“Sea breeze, o sea breeze, wherever it goes, there are people singing.”
In their folk song Sea Breeze, Wutiaoren, a band from Haifeng (a town in the Chiuchow region — one of the main points of origin for the Chinese diaspora in South East Asia and beyond) sings about escaping home and following the sea breeze to go into the world—an aspiration shared by migrants all over the world. Among the islands of Southeast Asia and the coasts of southern China, the ocean currents have carried migrants from all directions, many of whom arrived to Hong Kong.
Para Site has responded to’s invitation to realise a Hong Kong pavilion by turning this process of local representation around, tracing the various winds and waves of migration from which most Hongkongers or their families came. In this understanding, Hong Kong is primarily a diasporic city, unrooted and unstable as the wind, one point out of many on a fleeting constellation that saw waves of Chinese migrants going southwards for centuries, across the Shenzhen river into Hong Kong and across the sea to South East Asia, and waves of South East Asians going northwards in recent decades. These migrations, political turbulences, and economic flows fundamentally shaped Hong Kong and the regions around it, East and South East Asia, more intimately and deeply bound to each other than they often care to admit.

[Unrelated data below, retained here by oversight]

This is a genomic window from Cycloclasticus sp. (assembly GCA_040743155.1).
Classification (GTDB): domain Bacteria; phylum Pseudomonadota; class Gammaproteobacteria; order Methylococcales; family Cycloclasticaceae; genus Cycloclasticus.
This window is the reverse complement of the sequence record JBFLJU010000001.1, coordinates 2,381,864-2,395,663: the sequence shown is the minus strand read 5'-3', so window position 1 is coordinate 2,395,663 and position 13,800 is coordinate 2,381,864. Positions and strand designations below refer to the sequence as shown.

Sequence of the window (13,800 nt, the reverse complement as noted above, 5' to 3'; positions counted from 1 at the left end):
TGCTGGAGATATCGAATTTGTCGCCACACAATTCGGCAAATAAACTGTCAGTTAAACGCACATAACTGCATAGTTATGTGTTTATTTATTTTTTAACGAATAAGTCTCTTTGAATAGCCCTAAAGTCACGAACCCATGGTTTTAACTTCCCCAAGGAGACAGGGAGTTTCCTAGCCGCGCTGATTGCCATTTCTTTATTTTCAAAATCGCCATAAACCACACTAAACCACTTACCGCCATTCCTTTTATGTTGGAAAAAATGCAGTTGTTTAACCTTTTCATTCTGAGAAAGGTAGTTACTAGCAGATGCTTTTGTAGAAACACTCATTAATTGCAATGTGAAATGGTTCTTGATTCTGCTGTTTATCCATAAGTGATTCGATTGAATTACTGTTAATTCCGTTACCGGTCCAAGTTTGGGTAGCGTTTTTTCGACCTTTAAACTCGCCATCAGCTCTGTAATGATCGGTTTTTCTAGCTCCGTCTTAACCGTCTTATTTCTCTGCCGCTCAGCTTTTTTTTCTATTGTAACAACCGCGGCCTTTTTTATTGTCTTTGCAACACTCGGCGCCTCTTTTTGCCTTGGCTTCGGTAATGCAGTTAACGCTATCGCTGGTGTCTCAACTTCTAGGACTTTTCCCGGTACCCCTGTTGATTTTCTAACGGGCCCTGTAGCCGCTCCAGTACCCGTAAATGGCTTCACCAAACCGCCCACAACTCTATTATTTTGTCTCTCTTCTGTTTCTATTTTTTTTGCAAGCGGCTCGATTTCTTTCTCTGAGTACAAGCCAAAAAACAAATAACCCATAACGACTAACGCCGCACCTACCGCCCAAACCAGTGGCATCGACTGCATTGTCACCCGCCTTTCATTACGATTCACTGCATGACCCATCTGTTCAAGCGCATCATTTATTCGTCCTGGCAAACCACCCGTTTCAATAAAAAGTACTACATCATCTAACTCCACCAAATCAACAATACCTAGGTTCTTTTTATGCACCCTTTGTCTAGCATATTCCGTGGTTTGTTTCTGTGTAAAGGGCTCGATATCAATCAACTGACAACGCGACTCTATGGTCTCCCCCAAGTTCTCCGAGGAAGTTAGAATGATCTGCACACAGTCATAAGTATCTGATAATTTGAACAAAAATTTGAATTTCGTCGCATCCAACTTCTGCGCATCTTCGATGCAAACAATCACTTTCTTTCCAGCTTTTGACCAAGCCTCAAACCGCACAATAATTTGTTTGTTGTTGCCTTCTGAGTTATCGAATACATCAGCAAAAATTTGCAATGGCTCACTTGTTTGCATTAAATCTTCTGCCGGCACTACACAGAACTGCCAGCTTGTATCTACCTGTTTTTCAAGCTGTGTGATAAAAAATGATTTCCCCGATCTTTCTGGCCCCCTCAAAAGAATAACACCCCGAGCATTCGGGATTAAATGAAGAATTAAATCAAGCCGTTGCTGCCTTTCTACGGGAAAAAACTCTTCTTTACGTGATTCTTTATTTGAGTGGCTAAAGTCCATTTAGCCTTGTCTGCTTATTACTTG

Sea Breeze is thus the interchange from artists from both Afterwork and From whence the waves came, two of Para Site’s earlier exhibitions that each examined Hong Kong’s communities of migrant domestic workers, refugees, and other migrants, reaching the city at different periods. In, stories of Hong Kong as a land of displacement are whispered along with careful scrutinies on the construct of class and race in the city and the highly polarised societies of Southeast Asia. Alongside these, stories of refugees from different generations reveal the landscape of Hong Kong to be tensely drawn upon notions of separation and connection, island and root. Several artists venture into the personal implications of the presence of domestic workers in households, the public sphere, and the artists’ lives. Stories of empowerment and resistance are interspersed with songs of personal desires and dreams. Through this exercise of reflection and imagination, we hope to help redefine what it means to be a Hongkonger and who is entitled to speak for Hong Kong.
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